Wear Your Face Mask When Exercising

How Does Wearing a Face Mask Affect My Workouts

By now, you know that I am a huge fan of wearing a facemask to keep the spread of Covid-19 to a minimum and to keep me and my family safe. When my gym re-opened last month, they required (and still do) that everyone in the facility wear a facemask. No gators because they are suspect in the anti-aerosol spread or containment department.

When I went back to the gym, I was downright giddy. As much as I loved my daily walks, I was starting to tire of them. I missed taking my Peloton cycling classes, and since I don’t own a bike (There isn’t room in my tiny apartment.) I have always taken classes in studio or at my gym. And so, wearing my mask I rode.

Breathing isn’t always my strong suit; I can suck wind riding on good days and especially when I am riding or running. Sucking wind while wearing a mask was a whole new experience. And made me wonder if the mask was making an already precarious situation worse.

This week science gave me my answer: no.

Researchers set out to see if wearing a facemask made it difficult to breathe by altering the flow of inhaling oxygen and exhaling carbon dioxide, and by increasing dyspnea—the medical term for shortness of breath or difficulty breathing, especially during physical activity. What they reported in the Annals of the American Thoracic Society is that while the sensations of dyspnea may increase, there isn’t evidence that wearing a facemask while exercising diminishes lung function.

Basically, wearing a facemask during exercise may increase your rate of perceived exertion, but its effects on the gases exchanged during breathing—oxygen and carbon dioxide in the blood—are too small to be detected. Researchers also found that there weren’t any differences between sexes or age groups in how they responded to exercising while wearing a facemask.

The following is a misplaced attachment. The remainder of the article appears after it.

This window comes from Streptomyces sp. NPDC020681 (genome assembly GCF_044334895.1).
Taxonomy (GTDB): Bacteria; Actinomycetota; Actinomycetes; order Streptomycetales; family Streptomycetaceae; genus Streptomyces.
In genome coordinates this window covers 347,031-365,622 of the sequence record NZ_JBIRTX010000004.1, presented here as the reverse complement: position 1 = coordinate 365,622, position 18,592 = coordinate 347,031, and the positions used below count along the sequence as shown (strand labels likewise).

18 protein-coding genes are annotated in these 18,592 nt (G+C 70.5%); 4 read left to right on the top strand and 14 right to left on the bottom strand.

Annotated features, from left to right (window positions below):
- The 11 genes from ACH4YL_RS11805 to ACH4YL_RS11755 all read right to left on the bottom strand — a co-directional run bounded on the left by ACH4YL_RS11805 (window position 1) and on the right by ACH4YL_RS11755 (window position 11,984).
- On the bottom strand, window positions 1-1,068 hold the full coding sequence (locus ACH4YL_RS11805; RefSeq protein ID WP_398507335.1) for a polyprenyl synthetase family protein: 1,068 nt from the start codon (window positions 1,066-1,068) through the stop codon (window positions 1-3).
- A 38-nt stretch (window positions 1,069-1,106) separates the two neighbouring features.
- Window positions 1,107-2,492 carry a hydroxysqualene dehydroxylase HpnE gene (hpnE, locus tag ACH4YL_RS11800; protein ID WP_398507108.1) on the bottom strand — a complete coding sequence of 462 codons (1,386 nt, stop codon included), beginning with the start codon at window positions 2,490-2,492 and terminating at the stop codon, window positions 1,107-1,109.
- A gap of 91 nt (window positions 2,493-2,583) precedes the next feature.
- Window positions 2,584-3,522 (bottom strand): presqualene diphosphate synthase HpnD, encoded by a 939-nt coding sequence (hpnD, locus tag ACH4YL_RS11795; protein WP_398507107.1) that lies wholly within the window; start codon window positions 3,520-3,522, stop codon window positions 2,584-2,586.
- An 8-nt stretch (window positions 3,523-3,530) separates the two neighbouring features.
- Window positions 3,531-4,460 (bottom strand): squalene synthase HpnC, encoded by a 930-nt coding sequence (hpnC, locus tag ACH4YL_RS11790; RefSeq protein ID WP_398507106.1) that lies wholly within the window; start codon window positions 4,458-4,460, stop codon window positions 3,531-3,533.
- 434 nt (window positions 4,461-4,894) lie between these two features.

The only exception, the study authors note, may be persons with severe cardiopulmonary disease, such as COPD, in which any added resistance to breathing or minor changes in blood gases could prompt dyspnea great enough to affect exercise capacity. I don’t fit into this exception.

My cycling workouts are difficult to begin with, and that can only make me stronger in the end. So, despite exercise feeling even more difficult, I will continue to wear a facemask when working out at the gym. I want to continue going there, especially because winter is coming and soon it will be too cold for my lungs to exercise outside. If anything, the gator and the facemask keep me warmer when I am outside and right now that isn’t a bad thing.

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